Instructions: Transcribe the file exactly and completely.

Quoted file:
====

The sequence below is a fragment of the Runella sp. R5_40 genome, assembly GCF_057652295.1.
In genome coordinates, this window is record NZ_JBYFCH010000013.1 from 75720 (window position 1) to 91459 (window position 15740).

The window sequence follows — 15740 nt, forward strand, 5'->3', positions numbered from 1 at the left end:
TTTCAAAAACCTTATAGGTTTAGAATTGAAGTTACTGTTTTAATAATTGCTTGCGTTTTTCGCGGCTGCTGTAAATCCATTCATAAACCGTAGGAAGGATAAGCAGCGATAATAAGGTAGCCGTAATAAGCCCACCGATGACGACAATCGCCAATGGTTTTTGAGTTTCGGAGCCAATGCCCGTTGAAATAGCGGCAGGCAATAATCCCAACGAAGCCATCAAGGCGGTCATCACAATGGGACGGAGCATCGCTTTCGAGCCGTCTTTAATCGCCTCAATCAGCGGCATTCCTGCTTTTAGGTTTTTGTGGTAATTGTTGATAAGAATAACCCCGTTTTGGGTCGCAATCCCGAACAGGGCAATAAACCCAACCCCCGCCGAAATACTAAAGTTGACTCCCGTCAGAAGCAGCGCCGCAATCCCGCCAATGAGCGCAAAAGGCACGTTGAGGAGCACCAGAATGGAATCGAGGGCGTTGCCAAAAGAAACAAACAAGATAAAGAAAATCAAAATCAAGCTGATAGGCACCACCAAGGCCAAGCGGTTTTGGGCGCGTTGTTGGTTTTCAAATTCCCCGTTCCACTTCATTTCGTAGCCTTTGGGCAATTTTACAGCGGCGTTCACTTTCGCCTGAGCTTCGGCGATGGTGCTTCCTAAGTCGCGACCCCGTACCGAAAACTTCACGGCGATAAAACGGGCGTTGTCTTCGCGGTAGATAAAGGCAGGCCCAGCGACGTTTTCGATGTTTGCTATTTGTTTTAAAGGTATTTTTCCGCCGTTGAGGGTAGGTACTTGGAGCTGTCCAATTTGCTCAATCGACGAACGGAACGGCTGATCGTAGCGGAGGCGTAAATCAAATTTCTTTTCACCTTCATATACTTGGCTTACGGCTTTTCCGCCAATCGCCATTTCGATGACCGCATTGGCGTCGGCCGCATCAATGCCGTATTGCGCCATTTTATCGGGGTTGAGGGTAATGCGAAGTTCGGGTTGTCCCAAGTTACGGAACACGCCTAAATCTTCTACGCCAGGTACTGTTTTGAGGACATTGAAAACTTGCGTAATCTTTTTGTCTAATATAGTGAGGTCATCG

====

The sequence below is a fragment of the Runella sp. R5_40 genome, assembly GCF_057652295.1.
In genome coordinates, this window is record NZ_JBYFCH010000013.1 from 75720 (window position 1) to 91459 (window position 15740).

The window sequence follows — 15740 nt, forward strand, 5'->3', positions numbered from 1 at the left end:
TTTCAAAAACCTTATAGGTTTAGAATTGAAGTTACTGTTTTAATAATTGCTTGCGTTTTTCGCGGCTGCTGTAAATCCATTCATAAACCGTAGGAAGGATAAGCAGCGATAATAAGGTAGCCGTAATAAGCCCACCGATGACGACAATCGCCAATGGTTTTTGAGTTTCGGAGCCAATGCCCGTTGAAATAGCGGCAGGCAATAATCCCAACGAAGCCATCAAGGCGGTCATCACAATGGGACGGAGCATCGCTTTCGAGCCGTCTTTAATCGCCTCAATCAGCGGCATTCCTGCTTTTAGGTTTTTGTGGTAATTGTTGATAAGAATAACCCCGTTTTGGGTCGCAATCCCGAACAGGGCAATAAACCCAACCCCCGCCGAAATACTAAAGTTGACTCCCGTCAGAAGCAGCGCCGCAATCCCGCCAATGAGCGCAAAAGGCACGTTGAGGAGCACCAGAATGGAATCGAGGGCGTTGCCAAAAGAAACAAACAAGATAAAGAAAATCAAAATCAAGCTGATAGGCACCACCAAGGCCAAGCGGTTTTGGGCGCGTTGTTGGTTTTCAAATTCCCCGTTCCACTTCATTTCGTAGCCTTTGGGCAATTTTACAGCGGCGTTCACTTTCGCCTGAGCTTCGGCGATGGTGCTTCCTAAGTCGCGACCCCGTACCGAAAACTTCACGGCGATAAAACGGGCGTTGTCTTCGCGGTAGATAAAGGCAGGCCCAGCGACGTTTTCGATGTTTGCTATTTGTTTTAAAGGTATTTTTCCGCCGTTGAGGGTAGGTACTTGGAGCTGTCCAATTTGCTCAATCGACGAACGGAACGGCTGATCGTAGCGGAGGCGTAAATCAAATTTCTTTTCACCTTCATATACTTGGCTTACGGCTTTTCCGCCAATCGCCATTTCGATGACCGCATTGGCGTCGGCCGCATCAATGCCGTATTGCGCCATTTTATCGGGGTTGAGGGTAATGCGAAGTTCGGGTTGTCCCAAGTTACGGAACACGCCTAAATCTTCTACGCCAGGTACTGTTTTGAGGACATTGAAAACTTGCGTAATCTTTTTGTCTAATATAGTGAGGTCATCG